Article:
New Construction drives rodents away from their natural habitats to seek new shelters in storm drain systems, residential and business properties.

Population Control

When food, water, and shelter are available, rat populations can reproduce and grow quickly. While the most permanent form of control is to limit food, water, shelter, and access to buildings, direct population control is often necessary. For controlling rats indoors, use traps. Baiting is best done outdoors only, otherwise rats may die behind a wall. In hot weather, the stench of a dead rat can be unbearable and may necessitate cutting a hole in the wall to remove the carcass. Also, ectoparasites such as fleas and mites often leave dead rat carcasses and may infest the entire house if the carcass is not removed promptly.

Rodent Proofing Your Home – How to get rid of mice, rats, rodents

  • Repair or replace damaged ventilation screen around the foundation and under eaves.
  • Provide a tight fitting cover for the crawl space.
  • Seal all openings around pipes, cables, and wires that enter through walls or the foundation.
  • Be sure all windows that can be opened are screened and that the screens are in good condition.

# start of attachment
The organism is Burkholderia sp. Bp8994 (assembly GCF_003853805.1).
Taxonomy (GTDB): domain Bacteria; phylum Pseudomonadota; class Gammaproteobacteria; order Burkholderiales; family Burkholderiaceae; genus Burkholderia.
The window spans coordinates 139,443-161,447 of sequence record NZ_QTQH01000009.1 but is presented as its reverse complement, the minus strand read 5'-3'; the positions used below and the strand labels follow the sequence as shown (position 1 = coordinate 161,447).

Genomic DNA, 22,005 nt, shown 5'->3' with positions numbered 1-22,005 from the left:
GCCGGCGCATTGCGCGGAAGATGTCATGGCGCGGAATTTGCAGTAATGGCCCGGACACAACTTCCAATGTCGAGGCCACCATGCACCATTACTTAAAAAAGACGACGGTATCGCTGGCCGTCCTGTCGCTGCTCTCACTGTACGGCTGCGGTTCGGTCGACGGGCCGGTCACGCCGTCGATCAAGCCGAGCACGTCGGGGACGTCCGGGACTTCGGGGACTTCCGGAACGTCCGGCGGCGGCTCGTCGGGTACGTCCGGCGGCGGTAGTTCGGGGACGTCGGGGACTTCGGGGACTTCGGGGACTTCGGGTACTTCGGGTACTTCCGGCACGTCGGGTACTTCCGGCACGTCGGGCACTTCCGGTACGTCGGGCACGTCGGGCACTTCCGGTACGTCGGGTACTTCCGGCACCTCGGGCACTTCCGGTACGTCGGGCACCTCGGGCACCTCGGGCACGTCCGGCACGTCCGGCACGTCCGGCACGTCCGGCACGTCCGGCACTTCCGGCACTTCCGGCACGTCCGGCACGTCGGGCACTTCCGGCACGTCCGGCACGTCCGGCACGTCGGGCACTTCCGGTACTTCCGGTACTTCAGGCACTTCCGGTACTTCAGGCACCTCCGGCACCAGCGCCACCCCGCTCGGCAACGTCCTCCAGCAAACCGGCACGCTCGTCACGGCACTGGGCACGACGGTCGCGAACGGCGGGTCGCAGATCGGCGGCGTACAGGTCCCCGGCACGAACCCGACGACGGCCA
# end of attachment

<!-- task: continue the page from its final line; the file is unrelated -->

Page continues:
• Cover all chimneys with a spark arrester.
  • Make sure internal screens on roof and attic air vents are in good repair.
  • Cover rooftop plumbing vent pipes in excess of 2 inches in diameter with screens over their tops.
  • Make sure all exterior doors are tight fitting and weatherproofed at the bottom.
  • Seal gaps beneath garage doors with a gasket or weather stripping.
  • Install self-closing exits or screening to clothes dryer vents to the outside.
  • Remember that pet doors into the house or garage provide an easy entrance for rodents.
  • Keep side doors to the garage closed, especially at night.
  • Keep lids on all trash and garbage containers.
  • Remove bird feeders and compost containers if evidence of rodent activity.

Elimination

For existing rodent populations, baits and traps can be used. These products may be purchased at feed, garden and “do-it-yourself” pest control stores. Always follow label directions for usage and disposal of unused portions. When using baits, bait boxes should be used to help prevent poisoning of children and pets. A professional pest control service may be most advantageous in controlling rodents.

Rats are not a known carrier of rabies. Rats are carriers of fleas, which are associated with typhus and plague. Rats are noted for being a carrier of Hantavirus in their urine, feces, and saliva; although North Carolina does not have frequent cases of Hantavirus Pulmonary Syndrome. Care must be given when handling live and dead rodents. When disposing of rodents and their wastes, the following steps should be taken:

Before cleaning, use and insecticide to kill any fleas. Wear HEPA mask ( high efficiency particulate air) when cleaning in confined areas. Do not touch rodents or their wastes with bare hands. Pour bleach solutions on dead rodents, their nests, and their wastes. Place rodents and other materials in plastic bags and dispose in outdoor dumpsters. Disinfect any surfaces where rodents or their wastes are found. Wash hands thoroughly.